Los Angeles doubles down on open government with Chief Innovation Officer hire

150 150 Matthew Grant Anson

Continuing a recent trend of embracing innovation and open government, Los Angeles shored up its reputation even more by appointing the city’s first Chief Innovation Officer this week. Peter Marx, appointed by Mayor Eric Garcetti, will be tasked with making over the city’s website and mobile app. He will also represent a key cog in the wheel of open government by overseeing the release of the data collected by city agencies. 

“Harnessing technology is critical to the future of our economy and improving city services,” said Mayor Garcetti in a statement. “I’m thrilled to have [Marx] on the team and look forward to working with him to better serve Angelenos and foster the already strong tech ecosystem here in the City of Angels.”

This tech ecosystem referred to by the mayor is in reference to LA’s efforts to embrace open data, transparency, and unique ways of using technology to achieve those goals. The Los Angeles City Controller has brought LA’s financial data to the people with easy to use resources. Los Angeles is in the beginning stages of seriously considering free, citywide Wi-fi. This is not a city stuck in the 20th century, and the appointment of a Chief Innovation Officer hammers that home even more.

“Here in the Controller’s office, we are continuing to add more data and features to our ControlPanel LA financial transparency portal, to help us build a more transparent City, improve our delivery of public services and increase civic participation,” Controller Ron Galperin told California Forward. “I look forward to collaborating with the Mayor’s new Chief Innovation Technology Officer, Peter Marx, on the Citywide Open Data effort.” ControlPanel LA is the portal containing much of the city’s under-the-hood information, an extremely valuable resource for the city’s citizens curious about where their tax dollars go. Adding Marx to the city’s open government efforts is an investment in the city’s commitment toward reaching the people that elect them.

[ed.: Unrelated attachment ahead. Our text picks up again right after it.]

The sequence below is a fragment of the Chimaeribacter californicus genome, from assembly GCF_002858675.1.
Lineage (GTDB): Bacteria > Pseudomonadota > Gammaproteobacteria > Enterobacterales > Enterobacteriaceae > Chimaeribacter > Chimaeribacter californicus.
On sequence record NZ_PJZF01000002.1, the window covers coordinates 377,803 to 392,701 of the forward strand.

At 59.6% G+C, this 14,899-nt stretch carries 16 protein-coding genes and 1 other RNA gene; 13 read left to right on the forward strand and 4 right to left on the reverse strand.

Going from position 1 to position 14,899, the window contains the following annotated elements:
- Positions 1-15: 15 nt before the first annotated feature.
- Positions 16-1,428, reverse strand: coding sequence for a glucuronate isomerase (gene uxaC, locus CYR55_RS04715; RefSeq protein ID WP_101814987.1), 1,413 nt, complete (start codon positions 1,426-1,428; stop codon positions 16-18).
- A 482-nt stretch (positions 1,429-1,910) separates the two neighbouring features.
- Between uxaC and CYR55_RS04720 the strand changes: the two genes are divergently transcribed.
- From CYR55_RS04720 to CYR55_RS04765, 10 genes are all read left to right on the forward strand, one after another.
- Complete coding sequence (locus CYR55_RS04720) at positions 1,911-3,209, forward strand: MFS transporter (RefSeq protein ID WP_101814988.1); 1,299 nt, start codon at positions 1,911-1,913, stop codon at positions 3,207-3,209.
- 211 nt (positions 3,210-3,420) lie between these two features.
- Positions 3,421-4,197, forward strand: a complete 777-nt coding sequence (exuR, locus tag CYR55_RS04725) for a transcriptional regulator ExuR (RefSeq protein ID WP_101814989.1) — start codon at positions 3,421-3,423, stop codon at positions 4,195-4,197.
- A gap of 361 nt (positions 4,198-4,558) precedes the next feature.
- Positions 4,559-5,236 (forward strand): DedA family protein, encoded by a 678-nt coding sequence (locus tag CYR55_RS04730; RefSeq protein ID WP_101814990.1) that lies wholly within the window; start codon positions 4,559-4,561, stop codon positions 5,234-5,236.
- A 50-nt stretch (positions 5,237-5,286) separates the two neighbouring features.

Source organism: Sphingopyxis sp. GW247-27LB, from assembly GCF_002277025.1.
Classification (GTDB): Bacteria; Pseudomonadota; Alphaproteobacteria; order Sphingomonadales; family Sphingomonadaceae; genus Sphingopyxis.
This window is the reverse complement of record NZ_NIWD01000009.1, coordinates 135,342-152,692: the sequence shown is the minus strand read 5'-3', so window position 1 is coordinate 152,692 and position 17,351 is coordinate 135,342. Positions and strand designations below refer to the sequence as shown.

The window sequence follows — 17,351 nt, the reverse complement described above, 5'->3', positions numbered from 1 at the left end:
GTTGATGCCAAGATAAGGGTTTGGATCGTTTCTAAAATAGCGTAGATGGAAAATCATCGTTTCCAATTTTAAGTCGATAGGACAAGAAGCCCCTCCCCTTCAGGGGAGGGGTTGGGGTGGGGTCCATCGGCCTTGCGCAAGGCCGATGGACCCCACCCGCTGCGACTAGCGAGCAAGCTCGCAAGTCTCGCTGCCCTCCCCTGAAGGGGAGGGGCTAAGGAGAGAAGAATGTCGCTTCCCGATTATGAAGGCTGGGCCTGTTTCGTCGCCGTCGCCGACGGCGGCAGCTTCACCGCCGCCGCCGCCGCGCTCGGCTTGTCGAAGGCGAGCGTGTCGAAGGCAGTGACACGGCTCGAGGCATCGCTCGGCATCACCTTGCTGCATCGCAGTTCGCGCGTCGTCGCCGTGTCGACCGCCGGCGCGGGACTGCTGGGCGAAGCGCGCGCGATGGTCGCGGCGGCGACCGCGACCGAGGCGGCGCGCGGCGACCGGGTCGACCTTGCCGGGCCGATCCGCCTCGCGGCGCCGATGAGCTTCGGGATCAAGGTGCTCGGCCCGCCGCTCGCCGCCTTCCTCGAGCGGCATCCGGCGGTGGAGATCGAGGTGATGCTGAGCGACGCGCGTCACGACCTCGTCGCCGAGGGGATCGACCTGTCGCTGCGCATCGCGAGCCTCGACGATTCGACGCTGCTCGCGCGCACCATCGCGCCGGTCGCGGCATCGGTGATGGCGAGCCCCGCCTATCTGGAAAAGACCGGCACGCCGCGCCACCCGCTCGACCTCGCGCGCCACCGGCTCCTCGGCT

“Establishing a point person to bridge the needs of city leaders, residens, and its IT development is a strong move,” said Robb Korinke of Grassroots Lab. “The complexity of large city operations presents both challenges and opportunities for technology to accelerate both the access to, and quality of, public services.”

The background of Marx speaks for itself. A former executive at the tech company Qualcomm Labs, he also had stops at Electronic Arts, Universal Studios, and Mattel. Marx is a qualified hire that signifies that Los Angeles is taking its own rhetoric on transparency and efficiency seriously.

California Forward has been committed to innovation in government in the name of open data since our very beginning, culminating in resources like our Transparency Portal and consistent coverage of the state of transparency in California. The first step toward a government people can rely on and trust is when that government not only releases its information, but does so in a way that is legitimately accessible and not just transparency lip service.

Los Angeles was already doing a respectable job with their recent launch of a massive new open data platform containing troves of city data, but the hiring of a Chief Innovation Officer leaves no doubt that the city knows what the future of governance is going to look like.


Matthew Grant Anson

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